For many, the 1970s will always be the decade that style forgot. But at the Baftas, the era was the common thread among A-listers.
Many of the celebrities on the red carpet could have been heading to a night out in Studio 54. Julianne Moore wore a tomato-red Tom Ford column with a deep plunging neckline that felt pure Bianca Jagger.
The louche, 70s deep V neckline was seen, too: on Kristin Scott Thomas, in a jet black vintage gown; on Reese Witherspoon, in purple Stella McCartney; and on Anne-Marie Duff, who wore a long-sleeved white maxidress by Temperley with transparent mesh panels to the navel.
There were other 70s throwbacks on show, too: Holliday Grainger and The Lunchbox star Nimrat Kaur wore batwing sleeves; the black flowing column dress worn by Rosamund Pike had a cross-neckline that recalled Halston in its heyday; Monica Bellucci was covered from head to toe in a black maxi gown by Alaia with bell sleeves and a ruffled hem.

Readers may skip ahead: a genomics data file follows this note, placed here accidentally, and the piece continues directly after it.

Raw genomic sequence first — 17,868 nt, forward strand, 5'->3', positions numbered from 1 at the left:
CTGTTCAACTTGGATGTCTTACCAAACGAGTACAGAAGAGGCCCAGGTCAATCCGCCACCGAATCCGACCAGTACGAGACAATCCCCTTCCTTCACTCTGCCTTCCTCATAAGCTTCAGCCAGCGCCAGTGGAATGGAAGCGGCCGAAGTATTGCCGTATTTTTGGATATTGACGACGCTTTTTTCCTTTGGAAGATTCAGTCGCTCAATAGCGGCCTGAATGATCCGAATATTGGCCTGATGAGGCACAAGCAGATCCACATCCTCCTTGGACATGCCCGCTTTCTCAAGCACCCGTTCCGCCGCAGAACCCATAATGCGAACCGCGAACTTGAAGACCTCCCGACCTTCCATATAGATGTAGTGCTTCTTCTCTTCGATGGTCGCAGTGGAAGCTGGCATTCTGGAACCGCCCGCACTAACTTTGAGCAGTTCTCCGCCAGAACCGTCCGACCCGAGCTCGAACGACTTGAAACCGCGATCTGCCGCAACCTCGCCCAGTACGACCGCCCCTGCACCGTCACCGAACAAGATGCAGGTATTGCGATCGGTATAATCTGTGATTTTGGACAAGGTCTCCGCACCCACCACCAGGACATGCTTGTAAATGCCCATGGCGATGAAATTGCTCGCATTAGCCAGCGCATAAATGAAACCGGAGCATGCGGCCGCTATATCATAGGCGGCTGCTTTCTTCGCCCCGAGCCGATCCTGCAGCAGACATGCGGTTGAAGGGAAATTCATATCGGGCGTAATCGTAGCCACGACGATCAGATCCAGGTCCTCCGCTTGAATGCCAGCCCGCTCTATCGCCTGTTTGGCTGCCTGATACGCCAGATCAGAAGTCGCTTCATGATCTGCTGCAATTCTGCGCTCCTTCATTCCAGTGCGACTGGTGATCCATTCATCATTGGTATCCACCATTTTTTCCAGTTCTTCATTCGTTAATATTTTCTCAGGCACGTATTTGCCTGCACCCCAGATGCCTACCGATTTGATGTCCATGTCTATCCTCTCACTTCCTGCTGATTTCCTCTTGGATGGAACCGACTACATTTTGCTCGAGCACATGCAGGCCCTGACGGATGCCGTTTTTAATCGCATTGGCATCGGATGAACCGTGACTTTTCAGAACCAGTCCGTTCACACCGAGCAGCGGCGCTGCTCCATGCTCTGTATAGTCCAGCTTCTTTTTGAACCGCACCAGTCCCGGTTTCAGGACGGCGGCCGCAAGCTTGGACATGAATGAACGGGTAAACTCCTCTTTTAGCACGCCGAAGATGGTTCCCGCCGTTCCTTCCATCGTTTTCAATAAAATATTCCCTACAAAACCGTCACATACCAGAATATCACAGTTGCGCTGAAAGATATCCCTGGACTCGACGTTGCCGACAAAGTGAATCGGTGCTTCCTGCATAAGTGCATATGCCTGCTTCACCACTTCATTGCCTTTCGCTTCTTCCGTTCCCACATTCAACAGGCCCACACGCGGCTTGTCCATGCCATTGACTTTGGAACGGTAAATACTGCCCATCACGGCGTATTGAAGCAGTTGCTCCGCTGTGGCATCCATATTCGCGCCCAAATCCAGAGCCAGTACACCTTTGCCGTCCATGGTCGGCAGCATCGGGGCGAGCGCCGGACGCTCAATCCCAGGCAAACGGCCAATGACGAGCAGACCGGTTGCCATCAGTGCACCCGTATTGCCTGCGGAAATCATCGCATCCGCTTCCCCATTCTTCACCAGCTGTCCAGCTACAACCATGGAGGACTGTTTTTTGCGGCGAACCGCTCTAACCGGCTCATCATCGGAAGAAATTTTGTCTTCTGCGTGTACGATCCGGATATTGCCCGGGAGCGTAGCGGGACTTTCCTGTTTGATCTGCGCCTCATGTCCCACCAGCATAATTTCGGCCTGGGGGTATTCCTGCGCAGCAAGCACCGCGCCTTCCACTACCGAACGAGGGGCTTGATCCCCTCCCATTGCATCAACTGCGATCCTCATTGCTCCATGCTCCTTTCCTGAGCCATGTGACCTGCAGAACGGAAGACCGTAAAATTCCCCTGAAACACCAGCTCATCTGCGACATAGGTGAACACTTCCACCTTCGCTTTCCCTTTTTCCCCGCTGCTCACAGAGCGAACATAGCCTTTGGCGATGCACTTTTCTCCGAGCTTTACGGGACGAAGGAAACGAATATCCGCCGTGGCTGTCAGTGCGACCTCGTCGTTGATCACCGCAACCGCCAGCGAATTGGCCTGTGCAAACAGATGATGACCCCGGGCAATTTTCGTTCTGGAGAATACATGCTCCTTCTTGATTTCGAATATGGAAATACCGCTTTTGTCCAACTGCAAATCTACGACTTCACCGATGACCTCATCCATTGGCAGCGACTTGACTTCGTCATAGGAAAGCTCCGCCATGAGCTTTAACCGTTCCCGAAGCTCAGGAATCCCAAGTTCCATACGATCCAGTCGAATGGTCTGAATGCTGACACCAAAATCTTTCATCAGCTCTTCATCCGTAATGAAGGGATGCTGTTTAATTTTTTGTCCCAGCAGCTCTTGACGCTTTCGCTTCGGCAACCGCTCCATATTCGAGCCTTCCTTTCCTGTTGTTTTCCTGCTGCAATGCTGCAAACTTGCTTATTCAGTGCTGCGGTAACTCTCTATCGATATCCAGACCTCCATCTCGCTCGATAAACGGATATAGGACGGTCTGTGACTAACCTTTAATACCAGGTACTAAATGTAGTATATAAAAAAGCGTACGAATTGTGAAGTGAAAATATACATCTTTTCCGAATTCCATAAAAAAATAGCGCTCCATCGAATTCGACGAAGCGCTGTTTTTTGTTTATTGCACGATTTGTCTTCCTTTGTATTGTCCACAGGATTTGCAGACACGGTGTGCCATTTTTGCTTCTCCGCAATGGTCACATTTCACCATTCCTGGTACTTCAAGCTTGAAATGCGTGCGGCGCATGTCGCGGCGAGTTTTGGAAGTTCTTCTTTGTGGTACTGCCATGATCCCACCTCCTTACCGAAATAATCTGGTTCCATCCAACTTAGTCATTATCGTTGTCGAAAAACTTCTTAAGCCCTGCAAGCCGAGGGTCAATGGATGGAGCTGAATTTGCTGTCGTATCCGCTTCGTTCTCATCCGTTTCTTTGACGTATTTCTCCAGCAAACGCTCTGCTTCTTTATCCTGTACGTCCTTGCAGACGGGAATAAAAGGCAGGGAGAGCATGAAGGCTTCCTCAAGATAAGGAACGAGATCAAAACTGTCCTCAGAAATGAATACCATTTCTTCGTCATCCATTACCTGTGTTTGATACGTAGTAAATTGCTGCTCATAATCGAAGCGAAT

The men stopped short of wearing flares, but did pile on the velvet – seen on best actor winner Eddie Redmayne, in midnight blue Armani, and on Douglas Booth, whose strokeable jacket was a suitably retro shade of pea green.
The 70s has been hugely popular in catwalk fashion in recent seasons, notably at Louis Vuitton, where creative director Nicolas Ghesquière showed burgundy leather tank tops and wide car-salesman collars at the presentation of his first collection for the house in March. That mood has since been captured by the rest of the industry, with Prada’s current men’s campaign centring on tasteful tank tops styled with stiff, retro denim and designers from Gucci to JW Anderson to Topman conspiring to bring flares back into fashion.
The red carpet is usually slow on the uptake when it comes to trends. Wary of choosing a dress that does anything other than demonstrate how gobsmackingly beautiful its wearer is, A-listers tend to stick to the same formula. Waists are cinched, curves are accentuated and hands are placed stiffly on hips. At its most glamorous, let-it-all-hang-out 1970s fashion is the antithesis of all this: it is louche, its fabric is billowing and it is decidedly corset free. As far as red carpet dressing goes, it all sounds rather relaxed.
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